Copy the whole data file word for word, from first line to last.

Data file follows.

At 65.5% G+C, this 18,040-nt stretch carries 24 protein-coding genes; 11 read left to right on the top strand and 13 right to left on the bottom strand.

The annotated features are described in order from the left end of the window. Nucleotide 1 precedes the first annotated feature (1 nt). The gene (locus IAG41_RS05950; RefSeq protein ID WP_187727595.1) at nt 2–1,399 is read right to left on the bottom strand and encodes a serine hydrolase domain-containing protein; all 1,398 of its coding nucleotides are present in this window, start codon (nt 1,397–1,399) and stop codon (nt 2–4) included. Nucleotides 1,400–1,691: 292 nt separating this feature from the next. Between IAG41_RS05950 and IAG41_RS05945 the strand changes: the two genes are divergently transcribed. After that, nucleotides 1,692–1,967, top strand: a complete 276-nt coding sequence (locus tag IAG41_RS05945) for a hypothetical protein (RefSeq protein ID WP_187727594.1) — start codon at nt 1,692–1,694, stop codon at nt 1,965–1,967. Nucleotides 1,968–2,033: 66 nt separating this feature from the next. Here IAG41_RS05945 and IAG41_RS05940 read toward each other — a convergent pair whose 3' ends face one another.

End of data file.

At 65.5% G+C, this 18,040-nt stretch carries 24 protein-coding genes; 11 read left to right on the top strand and 13 right to left on the bottom strand.

The annotated features are described in order from the left end of the window. Nucleotide 1 precedes the first annotated feature (1 nt). The gene (locus IAG41_RS05950; RefSeq protein ID WP_187727595.1) at nt 2–1,399 is read right to left on the bottom strand and encodes a serine hydrolase domain-containing protein; all 1,398 of its coding nucleotides are present in this window, start codon (nt 1,397–1,399) and stop codon (nt 2–4) included. Nucleotides 1,400–1,691: 292 nt separating this feature from the next. Between IAG41_RS05950 and IAG41_RS05945 the strand changes: the two genes are divergently transcribed. After that, nucleotides 1,692–1,967, top strand: a complete 276-nt coding sequence (locus tag IAG41_RS05945) for a hypothetical protein (RefSeq protein ID WP_187727594.1) — start codon at nt 1,692–1,694, stop codon at nt 1,965–1,967. Nucleotides 1,968–2,033: 66 nt separating this feature from the next. Here IAG41_RS05945 and IAG41_RS05940 read toward each other — a convergent pair whose 3' ends face one another.